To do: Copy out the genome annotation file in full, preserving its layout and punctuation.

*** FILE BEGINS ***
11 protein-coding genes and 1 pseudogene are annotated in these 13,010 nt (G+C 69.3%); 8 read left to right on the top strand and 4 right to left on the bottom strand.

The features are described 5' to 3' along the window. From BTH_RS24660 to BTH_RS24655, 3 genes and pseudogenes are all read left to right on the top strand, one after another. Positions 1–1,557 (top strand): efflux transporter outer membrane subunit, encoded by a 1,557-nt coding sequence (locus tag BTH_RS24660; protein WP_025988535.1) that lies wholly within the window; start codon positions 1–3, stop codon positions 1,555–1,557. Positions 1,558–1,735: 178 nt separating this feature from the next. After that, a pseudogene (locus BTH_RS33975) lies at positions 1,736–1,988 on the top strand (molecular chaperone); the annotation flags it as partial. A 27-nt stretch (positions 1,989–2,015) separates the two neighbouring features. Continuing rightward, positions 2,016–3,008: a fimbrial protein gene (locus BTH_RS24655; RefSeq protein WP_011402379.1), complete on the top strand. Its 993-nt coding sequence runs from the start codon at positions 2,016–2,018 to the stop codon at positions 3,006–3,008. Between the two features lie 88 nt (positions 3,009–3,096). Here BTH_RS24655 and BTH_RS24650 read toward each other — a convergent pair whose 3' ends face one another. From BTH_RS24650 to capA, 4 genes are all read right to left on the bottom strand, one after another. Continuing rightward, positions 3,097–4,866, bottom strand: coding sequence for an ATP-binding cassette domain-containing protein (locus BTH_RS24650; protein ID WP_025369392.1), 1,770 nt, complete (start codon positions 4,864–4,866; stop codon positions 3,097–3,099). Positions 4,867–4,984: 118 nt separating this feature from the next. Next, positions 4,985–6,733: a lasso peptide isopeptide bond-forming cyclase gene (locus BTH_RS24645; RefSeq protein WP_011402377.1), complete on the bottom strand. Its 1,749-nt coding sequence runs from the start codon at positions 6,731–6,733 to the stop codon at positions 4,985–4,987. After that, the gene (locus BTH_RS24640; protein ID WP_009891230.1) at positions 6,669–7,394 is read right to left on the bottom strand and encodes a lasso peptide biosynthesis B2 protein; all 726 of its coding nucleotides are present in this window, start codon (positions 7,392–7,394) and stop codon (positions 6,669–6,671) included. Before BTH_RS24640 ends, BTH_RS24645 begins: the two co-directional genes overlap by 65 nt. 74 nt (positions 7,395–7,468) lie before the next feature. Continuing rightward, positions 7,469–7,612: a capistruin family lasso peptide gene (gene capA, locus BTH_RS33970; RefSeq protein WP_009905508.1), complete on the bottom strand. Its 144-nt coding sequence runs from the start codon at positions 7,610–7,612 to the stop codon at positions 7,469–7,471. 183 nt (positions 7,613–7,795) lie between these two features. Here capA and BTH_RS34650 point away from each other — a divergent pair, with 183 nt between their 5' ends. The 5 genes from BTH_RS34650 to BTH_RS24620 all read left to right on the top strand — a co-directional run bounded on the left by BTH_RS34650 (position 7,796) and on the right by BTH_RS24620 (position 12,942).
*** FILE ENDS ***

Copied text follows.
11 protein-coding genes and 1 pseudogene are annotated in these 13,010 nt (G+C 69.3%); 8 read left to right on the top strand and 4 right to left on the bottom strand.

The features are described 5' to 3' along the window. From BTH_RS24660 to BTH_RS24655, 3 genes and pseudogenes are all read left to right on the top strand, one after another. Positions 1–1,557 (top strand): efflux transporter outer membrane subunit, encoded by a 1,557-nt coding sequence (locus tag BTH_RS24660; protein WP_025988535.1) that lies wholly within the window; start codon positions 1–3, stop codon positions 1,555–1,557. Positions 1,558–1,735: 178 nt separating this feature from the next. After that, a pseudogene (locus BTH_RS33975) lies at positions 1,736–1,988 on the top strand (molecular chaperone); the annotation flags it as partial. A 27-nt stretch (positions 1,989–2,015) separates the two neighbouring features. Continuing rightward, positions 2,016–3,008: a fimbrial protein gene (locus BTH_RS24655; RefSeq protein WP_011402379.1), complete on the top strand. Its 993-nt coding sequence runs from the start codon at positions 2,016–2,018 to the stop codon at positions 3,006–3,008. Between the two features lie 88 nt (positions 3,009–3,096). Here BTH_RS24655 and BTH_RS24650 read toward each other — a convergent pair whose 3' ends face one another. From BTH_RS24650 to capA, 4 genes are all read right to left on the bottom strand, one after another. Continuing rightward, positions 3,097–4,866, bottom strand: coding sequence for an ATP-binding cassette domain-containing protein (locus BTH_RS24650; protein ID WP_025369392.1), 1,770 nt, complete (start codon positions 4,864–4,866; stop codon positions 3,097–3,099). Positions 4,867–4,984: 118 nt separating this feature from the next. Next, positions 4,985–6,733: a lasso peptide isopeptide bond-forming cyclase gene (locus BTH_RS24645; RefSeq protein WP_011402377.1), complete on the bottom strand. Its 1,749-nt coding sequence runs from the start codon at positions 6,731–6,733 to the stop codon at positions 4,985–4,987. After that, the gene (locus BTH_RS24640; protein ID WP_009891230.1) at positions 6,669–7,394 is read right to left on the bottom strand and encodes a lasso peptide biosynthesis B2 protein; all 726 of its coding nucleotides are present in this window, start codon (positions 7,392–7,394) and stop codon (positions 6,669–6,671) included. Before BTH_RS24640 ends, BTH_RS24645 begins: the two co-directional genes overlap by 65 nt. 74 nt (positions 7,395–7,468) lie before the next feature. Continuing rightward, positions 7,469–7,612: a capistruin family lasso peptide gene (gene capA, locus BTH_RS33970; RefSeq protein WP_009905508.1), complete on the bottom strand. Its 144-nt coding sequence runs from the start codon at positions 7,610–7,612 to the stop codon at positions 7,469–7,471. 183 nt (positions 7,613–7,795) lie between these two features. Here capA and BTH_RS34650 point away from each other — a divergent pair, with 183 nt between their 5' ends. The 5 genes from BTH_RS34650 to BTH_RS24620 all read left to right on the top strand — a co-directional run bounded on the left by BTH_RS34650 (position 7,796) and on the right by BTH_RS24620 (position 12,942).